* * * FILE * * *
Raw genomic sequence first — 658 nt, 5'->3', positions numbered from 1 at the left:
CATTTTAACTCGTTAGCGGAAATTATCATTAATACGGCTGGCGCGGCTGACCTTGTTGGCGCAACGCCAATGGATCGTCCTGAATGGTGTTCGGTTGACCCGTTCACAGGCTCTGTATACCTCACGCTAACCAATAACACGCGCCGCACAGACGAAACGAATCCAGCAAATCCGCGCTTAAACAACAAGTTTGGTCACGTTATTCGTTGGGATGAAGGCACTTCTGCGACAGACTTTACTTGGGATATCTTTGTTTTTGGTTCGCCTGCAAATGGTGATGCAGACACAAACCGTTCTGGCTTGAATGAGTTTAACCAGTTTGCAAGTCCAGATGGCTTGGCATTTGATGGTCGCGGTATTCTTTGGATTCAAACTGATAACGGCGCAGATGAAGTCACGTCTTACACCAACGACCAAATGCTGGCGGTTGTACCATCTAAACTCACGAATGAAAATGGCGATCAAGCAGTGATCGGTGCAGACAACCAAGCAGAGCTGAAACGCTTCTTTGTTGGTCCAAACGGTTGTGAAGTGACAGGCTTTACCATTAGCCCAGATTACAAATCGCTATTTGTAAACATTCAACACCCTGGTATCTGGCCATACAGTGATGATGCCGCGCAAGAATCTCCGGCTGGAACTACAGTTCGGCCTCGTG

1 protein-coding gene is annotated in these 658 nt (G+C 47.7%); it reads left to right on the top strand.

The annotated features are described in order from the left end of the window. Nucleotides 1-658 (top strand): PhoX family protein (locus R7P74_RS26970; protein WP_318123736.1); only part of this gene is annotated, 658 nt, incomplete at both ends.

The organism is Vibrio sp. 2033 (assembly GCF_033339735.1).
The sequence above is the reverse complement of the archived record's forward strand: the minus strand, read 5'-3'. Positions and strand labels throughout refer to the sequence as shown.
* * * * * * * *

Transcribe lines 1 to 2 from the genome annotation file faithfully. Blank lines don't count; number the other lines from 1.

Raw genomic sequence first — 658 nt, 5'->3', positions numbered from 1 at the left:
CATTTTAACTCGTTAGCGGAAATTATCATTAATACGGCTGGCGCGGCTGACCTTGTTGGCGCAACGCCAATGGATCGTCCTGAATGGTGTTCGGTTGACCCGTTCACAGGCTCTGTATACCTCACGCTAACCAATAACACGCGCCGCACAGACGAAACGAATCCAGCAAATCCGCGCTTAAACAACAAGTTTGGTCACGTTATTCGTTGGGATGAAGGCACTTCTGCGACAGACTTTACTTGGGATATCTTTGTTTTTGGTTCGCCTGCAAATGGTGATGCAGACACAAACCGTTCTGGCTTGAATGAGTTTAACCAGTTTGCAAGTCCAGATGGCTTGGCATTTGATGGTCGCGGTATTCTTTGGATTCAAACTGATAACGGCGCAGATGAAGTCACGTCTTACACCAACGACCAAATGCTGGCGGTTGTACCATCTAAACTCACGAATGAAAATGGCGATCAAGCAGTGATCGGTGCAGACAACCAAGCAGAGCTGAAACGCTTCTTTGTTGGTCCAAACGGTTGTGAAGTGACAGGCTTTACCATTAGCCCAGATTACAAATCGCTATTTGTAAACATTCAACACCCTGGTATCTGGCCATACAGTGATGATGCCGCGCAAGAATCTCCGGCTGGAACTACAGTTCGGCCTCGTG